The Connected Patient: Information as Currency in Online Communities
by Dan Dunlop
It has been said that the patient is the most underutilized resource in health- care. With the rise of the “connected patient,” clinicians, administrators, and marketers have started to place greater emphasis on patient insights and desires.
Hospitals and health systems, how- ever, have been slow to address the changing needs of the connected patient who increasingly turns to the Internet for answers and support. For more than a decade, patients have turned to listservs, Facebook groups, Twitter chats, and other online communities to fill the void, rather than to hospital-sponsored, patient-support platforms. Despite all the talk of patient engagement within the industry, hospitals and health systems lag far behind the pharmaceutical and managed care industries in developing online support communities.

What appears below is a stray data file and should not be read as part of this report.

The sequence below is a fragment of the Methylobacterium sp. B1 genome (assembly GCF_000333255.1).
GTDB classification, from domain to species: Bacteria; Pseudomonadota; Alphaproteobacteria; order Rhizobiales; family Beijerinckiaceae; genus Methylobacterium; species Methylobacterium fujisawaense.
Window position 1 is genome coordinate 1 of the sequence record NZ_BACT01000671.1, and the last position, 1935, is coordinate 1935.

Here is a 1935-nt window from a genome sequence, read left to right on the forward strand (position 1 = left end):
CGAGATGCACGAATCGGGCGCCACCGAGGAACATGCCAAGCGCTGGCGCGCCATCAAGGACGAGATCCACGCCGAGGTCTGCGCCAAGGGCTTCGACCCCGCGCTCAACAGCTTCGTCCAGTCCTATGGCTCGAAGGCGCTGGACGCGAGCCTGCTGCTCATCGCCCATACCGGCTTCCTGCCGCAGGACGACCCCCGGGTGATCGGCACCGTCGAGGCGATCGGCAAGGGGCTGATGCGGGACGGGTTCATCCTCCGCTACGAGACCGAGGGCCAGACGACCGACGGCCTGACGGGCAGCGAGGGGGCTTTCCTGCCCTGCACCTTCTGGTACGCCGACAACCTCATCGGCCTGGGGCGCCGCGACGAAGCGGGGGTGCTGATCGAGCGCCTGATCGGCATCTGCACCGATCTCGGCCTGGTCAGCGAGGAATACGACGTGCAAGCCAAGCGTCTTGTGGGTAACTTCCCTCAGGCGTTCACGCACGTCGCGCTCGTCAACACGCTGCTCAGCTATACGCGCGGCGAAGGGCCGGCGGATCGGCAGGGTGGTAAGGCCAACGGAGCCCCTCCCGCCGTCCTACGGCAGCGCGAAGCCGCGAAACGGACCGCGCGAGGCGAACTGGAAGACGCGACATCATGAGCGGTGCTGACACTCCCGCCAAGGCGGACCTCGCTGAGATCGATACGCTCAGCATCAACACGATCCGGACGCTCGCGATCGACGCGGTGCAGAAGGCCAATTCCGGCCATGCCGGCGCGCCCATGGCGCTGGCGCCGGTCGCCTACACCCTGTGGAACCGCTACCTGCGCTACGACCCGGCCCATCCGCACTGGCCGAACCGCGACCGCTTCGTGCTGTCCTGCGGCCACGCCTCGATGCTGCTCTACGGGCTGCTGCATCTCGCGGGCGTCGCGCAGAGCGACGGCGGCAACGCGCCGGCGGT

Paul Speyser is CEO of CareHubs, a company whose software powers online patient communities for healthcare organizations. He identifies three reasons hospitals have been slow to develop online communities:
- Executives in these organizations, already stretched thin by the amount of change in the industry, assume they would have to support communities exclusively in-house. They are reluctant to add yet another commitment to their plate.
- Many assume that an online community will be prohibitively expensive.
- There is a lot of fear and misunderstanding around regulatory issues like HIPAA.
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